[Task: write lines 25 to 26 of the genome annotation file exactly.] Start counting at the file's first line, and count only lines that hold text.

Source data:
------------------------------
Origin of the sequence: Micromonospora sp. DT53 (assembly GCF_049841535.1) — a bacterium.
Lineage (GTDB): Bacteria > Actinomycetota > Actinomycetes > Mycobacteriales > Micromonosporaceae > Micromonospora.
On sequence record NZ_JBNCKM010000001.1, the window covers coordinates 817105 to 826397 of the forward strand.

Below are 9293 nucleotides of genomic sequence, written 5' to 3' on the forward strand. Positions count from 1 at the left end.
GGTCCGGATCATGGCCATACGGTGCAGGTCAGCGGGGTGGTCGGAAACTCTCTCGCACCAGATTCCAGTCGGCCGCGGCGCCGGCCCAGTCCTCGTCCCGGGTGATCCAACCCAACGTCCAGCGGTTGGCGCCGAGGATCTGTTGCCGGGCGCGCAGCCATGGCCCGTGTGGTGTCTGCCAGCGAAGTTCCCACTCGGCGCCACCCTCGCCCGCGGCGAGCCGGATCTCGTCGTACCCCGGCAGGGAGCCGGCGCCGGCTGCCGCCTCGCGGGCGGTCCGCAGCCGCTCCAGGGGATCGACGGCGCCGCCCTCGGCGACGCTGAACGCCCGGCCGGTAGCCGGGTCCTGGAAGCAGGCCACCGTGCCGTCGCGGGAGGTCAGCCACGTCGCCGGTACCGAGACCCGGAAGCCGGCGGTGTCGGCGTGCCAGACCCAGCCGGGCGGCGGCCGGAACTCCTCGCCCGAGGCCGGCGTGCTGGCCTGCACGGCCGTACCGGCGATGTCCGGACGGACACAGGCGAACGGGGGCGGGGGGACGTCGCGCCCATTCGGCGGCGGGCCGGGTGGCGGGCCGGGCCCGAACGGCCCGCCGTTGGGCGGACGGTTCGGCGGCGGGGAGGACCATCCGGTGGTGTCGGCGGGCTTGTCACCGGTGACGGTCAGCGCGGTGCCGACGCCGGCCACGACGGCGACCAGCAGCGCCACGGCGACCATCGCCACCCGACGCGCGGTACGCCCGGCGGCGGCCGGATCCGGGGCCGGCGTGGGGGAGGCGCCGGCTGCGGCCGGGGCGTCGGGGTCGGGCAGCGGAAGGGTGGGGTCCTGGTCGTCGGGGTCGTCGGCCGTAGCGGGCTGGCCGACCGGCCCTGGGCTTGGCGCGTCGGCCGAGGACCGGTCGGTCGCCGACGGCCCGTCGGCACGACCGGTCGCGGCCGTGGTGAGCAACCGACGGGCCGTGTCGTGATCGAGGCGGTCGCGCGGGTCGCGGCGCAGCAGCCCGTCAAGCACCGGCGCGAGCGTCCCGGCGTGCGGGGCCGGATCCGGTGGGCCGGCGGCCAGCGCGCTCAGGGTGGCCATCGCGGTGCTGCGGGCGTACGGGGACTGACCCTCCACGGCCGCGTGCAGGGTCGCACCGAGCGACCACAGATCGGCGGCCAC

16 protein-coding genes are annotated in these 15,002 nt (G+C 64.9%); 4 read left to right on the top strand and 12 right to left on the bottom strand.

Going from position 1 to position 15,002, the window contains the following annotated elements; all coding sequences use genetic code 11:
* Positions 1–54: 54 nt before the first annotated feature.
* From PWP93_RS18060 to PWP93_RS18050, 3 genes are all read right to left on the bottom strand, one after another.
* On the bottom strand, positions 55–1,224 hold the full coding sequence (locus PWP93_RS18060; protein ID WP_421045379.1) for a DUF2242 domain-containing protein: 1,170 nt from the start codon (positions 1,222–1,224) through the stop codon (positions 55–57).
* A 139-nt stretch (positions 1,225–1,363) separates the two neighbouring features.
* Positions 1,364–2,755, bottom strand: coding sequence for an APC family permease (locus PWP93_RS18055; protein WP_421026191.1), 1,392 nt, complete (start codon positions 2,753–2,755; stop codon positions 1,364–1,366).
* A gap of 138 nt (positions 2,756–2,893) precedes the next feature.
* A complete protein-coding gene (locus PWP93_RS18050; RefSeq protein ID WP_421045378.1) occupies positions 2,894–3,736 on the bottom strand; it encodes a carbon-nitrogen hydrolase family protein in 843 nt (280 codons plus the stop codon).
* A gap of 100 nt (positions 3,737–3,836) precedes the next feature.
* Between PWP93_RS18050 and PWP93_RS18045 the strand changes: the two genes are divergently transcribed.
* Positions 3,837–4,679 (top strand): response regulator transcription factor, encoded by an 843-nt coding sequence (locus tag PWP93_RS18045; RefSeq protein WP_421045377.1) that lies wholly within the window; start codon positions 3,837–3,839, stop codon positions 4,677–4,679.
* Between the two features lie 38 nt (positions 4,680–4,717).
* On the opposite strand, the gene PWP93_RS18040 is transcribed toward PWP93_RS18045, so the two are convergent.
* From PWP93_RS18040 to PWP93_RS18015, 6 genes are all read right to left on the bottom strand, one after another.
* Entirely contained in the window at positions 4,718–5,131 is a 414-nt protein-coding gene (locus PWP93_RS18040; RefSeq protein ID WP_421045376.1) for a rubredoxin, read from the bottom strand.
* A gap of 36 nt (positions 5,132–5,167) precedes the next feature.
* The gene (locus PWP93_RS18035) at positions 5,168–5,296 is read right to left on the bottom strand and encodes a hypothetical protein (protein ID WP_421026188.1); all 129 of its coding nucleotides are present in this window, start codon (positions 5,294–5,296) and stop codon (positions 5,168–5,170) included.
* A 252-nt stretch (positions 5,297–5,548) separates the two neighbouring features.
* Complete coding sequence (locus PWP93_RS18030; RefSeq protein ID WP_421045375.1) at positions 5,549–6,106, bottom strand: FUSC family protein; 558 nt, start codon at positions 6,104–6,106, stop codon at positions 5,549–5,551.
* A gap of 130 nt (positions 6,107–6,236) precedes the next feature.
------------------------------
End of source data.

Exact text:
* Complete coding sequence (locus PWP93_RS18030; RefSeq protein ID WP_421045375.1) at positions 5,549–6,106, bottom strand: FUSC family protein; 558 nt, start codon at positions 6,104–6,106, stop codon at positions 5,549–5,551.
* A gap of 130 nt (positions 6,107–6,236) precedes the next feature.